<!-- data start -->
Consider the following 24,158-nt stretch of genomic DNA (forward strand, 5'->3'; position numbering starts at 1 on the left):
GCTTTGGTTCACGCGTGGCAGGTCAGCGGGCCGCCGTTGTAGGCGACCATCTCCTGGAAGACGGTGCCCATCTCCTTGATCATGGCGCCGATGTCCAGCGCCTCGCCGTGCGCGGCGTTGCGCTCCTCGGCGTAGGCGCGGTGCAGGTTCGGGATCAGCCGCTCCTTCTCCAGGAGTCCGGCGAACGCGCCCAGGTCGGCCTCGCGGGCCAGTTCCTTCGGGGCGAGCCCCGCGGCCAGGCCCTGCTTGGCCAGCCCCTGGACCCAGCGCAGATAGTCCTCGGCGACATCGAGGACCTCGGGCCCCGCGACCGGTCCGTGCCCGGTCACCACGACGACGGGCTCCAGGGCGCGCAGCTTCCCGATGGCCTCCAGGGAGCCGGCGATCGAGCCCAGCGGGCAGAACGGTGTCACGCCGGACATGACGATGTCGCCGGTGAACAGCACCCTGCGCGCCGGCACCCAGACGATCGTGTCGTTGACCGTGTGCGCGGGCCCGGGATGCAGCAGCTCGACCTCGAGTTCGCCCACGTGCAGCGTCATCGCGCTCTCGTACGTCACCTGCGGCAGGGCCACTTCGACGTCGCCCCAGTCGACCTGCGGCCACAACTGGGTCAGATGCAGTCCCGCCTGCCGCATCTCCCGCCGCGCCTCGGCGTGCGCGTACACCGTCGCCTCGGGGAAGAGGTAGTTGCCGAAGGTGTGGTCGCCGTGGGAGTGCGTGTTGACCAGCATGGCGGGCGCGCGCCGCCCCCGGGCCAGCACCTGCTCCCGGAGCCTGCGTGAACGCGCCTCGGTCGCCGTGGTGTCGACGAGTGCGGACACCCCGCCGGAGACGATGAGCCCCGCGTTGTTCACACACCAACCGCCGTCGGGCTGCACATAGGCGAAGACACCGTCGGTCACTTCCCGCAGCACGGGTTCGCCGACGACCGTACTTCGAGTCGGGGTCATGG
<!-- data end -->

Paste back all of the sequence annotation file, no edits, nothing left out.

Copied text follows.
Consider the following 24,158-nt stretch of genomic DNA (forward strand, 5'->3'; position numbering starts at 1 on the left):
GCTTTGGTTCACGCGTGGCAGGTCAGCGGGCCGCCGTTGTAGGCGACCATCTCCTGGAAGACGGTGCCCATCTCCTTGATCATGGCGCCGATGTCCAGCGCCTCGCCGTGCGCGGCGTTGCGCTCCTCGGCGTAGGCGCGGTGCAGGTTCGGGATCAGCCGCTCCTTCTCCAGGAGTCCGGCGAACGCGCCCAGGTCGGCCTCGCGGGCCAGTTCCTTCGGGGCGAGCCCCGCGGCCAGGCCCTGCTTGGCCAGCCCCTGGACCCAGCGCAGATAGTCCTCGGCGACATCGAGGACCTCGGGCCCCGCGACCGGTCCGTGCCCGGTCACCACGACGACGGGCTCCAGGGCGCGCAGCTTCCCGATGGCCTCCAGGGAGCCGGCGATCGAGCCCAGCGGGCAGAACGGTGTCACGCCGGACATGACGATGTCGCCGGTGAACAGCACCCTGCGCGCCGGCACCCAGACGATCGTGTCGTTGACCGTGTGCGCGGGCCCGGGATGCAGCAGCTCGACCTCGAGTTCGCCCACGTGCAGCGTCATCGCGCTCTCGTACGTCACCTGCGGCAGGGCCACTTCGACGTCGCCCCAGTCGACCTGCGGCCACAACTGGGTCAGATGCAGTCCCGCCTGCCGCATCTCCCGCCGCGCCTCGGCGTGCGCGTACACCGTCGCCTCGGGGAAGAGGTAGTTGCCGAAGGTGTGGTCGCCGTGGGAGTGCGTGTTGACCAGCATGGCGGGCGCGCGCCGCCCCCGGGCCAGCACCTGCTCCCGGAGCCTGCGTGAACGCGCCTCGGTCGCCGTGGTGTCGACGAGTGCGGACACCCCGCCGGAGACGATGAGCCCCGCGTTGTTCACACACCAACCGCCGTCGGGCTGCACATAGGCGAAGACACCGTCGGTCACTTCCCGCAGCACGGGTTCGCCGACGACCGTACTTCGAGTCGGGGTCATGG